Child development is a concern for all parents; in fact, many parents worry as to whether their child is experiencing the normal stages of child development. Because childhood development encompasses mental, emotional, social, physical and language abilities, tracking developmental milestones is a great way to ensure that your young one is growing at a healthy rate.
Early Child Development: One to 12 Months
The first year of a child’s life is an important one in her development. In fact, your little one will go through many important development milestones during this time.
From one to four months, your child will cry, laugh, frown and smile. In addition, she will also make cooing sounds in order to express her emotions and communicate with you.
Once your child is five to eight months old, she will be able to put together single syllables (phonemes); this language development continues from nine to eleven months, when your child will continue to babble and also gesture meaningfully.
At 12 to 14 months, your child might say his first word.
Your baby will probably start crawling at from 6 to 10 months. On average, babies start to walk from seven to eight months or from around the one year mark.
Early Child Development: Toddler Development
Your toddler’s development also encompasses physical and language abilities, as well as mental, social and emotional development.
At 13 months and onwards, your child’s language development will continue to expand. Her vocabulary will improve to include words such as “Hello”. She will also be able to attempt to lift heavier objects; meanwhile, her appetite will begin to decrease as her height and weight starts to more or less stabilize. Her eating habits will become increasingly picky.
From 18 to 24 months, your toddler will have clearer speech skills. In addition, she will start jumping and will be able to go up stairs by herself, although she will still require help going down stairs. Her motor skills will also continue to improve, and she will be able to open jars and turn book pages. Toilet training is also an important component of this stage of childhood development.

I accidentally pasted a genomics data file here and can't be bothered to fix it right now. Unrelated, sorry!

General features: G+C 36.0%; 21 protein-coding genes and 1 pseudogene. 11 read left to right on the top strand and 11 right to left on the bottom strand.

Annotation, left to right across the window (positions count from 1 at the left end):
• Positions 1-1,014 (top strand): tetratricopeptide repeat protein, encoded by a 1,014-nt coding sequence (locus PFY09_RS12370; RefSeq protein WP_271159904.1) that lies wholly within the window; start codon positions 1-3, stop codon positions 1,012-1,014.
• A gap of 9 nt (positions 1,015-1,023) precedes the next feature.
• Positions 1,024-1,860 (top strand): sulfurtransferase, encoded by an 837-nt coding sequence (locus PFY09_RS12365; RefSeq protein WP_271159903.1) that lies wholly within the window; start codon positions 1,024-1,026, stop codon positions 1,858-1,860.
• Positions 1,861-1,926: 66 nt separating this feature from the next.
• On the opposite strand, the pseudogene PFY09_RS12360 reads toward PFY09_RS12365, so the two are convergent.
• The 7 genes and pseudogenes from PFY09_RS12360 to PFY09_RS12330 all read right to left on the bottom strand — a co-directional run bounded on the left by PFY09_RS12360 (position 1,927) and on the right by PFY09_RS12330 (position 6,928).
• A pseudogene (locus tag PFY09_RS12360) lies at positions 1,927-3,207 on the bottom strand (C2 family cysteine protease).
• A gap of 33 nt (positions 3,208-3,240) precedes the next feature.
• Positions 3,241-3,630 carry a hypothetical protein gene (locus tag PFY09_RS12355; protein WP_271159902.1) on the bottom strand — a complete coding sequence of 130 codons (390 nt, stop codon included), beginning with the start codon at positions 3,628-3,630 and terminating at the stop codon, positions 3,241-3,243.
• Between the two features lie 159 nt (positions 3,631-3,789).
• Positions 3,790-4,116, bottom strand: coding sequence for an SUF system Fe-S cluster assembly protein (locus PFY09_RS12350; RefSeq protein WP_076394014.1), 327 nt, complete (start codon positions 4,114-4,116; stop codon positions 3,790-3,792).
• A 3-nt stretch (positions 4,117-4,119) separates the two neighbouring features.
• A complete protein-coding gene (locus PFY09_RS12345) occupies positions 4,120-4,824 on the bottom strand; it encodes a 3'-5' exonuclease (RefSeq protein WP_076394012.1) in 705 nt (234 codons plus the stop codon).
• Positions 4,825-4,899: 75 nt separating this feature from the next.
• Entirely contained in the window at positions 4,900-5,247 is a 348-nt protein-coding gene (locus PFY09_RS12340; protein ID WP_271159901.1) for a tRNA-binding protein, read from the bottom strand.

During the stage of 25 to 36 months, your child will have the ability to follow basic verbal commands. In addition, her speech will become increasingly clear. Normal child development also means that at this stage, your child will be able to brush her teeth. Continued social development means that children at this age will be able to identify their friends by name.
Early Child Development: Preschool Development
At 3 years of age, childhood mental development continues to become more sophisticated. Your child will have an increased attention span and will also be able to match similar objects such as circles and squares.
Improved social and emotional abilities linked to preschool development means your child will be able to express her emotions, as well as learn to distinguish between herself and others using the correct pronouns.
In addition, a three year old child will have the ability to jump, climb as well as put on his shoes by himself and dress himself with help.
At four years, normal childhood development means that your preschooler can play easily with blocks; language capabilities during this stage of early child development means that your child knows basic grammar as well as can hold conversations. The use of adjectives, such as “cold” and “hungry”, also increases.
A four-year-old child will be able to count up to 10 and identify friends and family by name; continued social development means that kids will be able to play while abiding by rules and ask why.
The last stage of early child development is the five-year mark. Preschoolers at this age will know the difference between yesterday, today and tomorrow, and will also begin to establish more friendships. Improved physical and motor skills means that your child will have better overall body coordination. Language development also continues to develop at this period of early childhood development, and children at this stage will have a vocabulary of 13 000 words.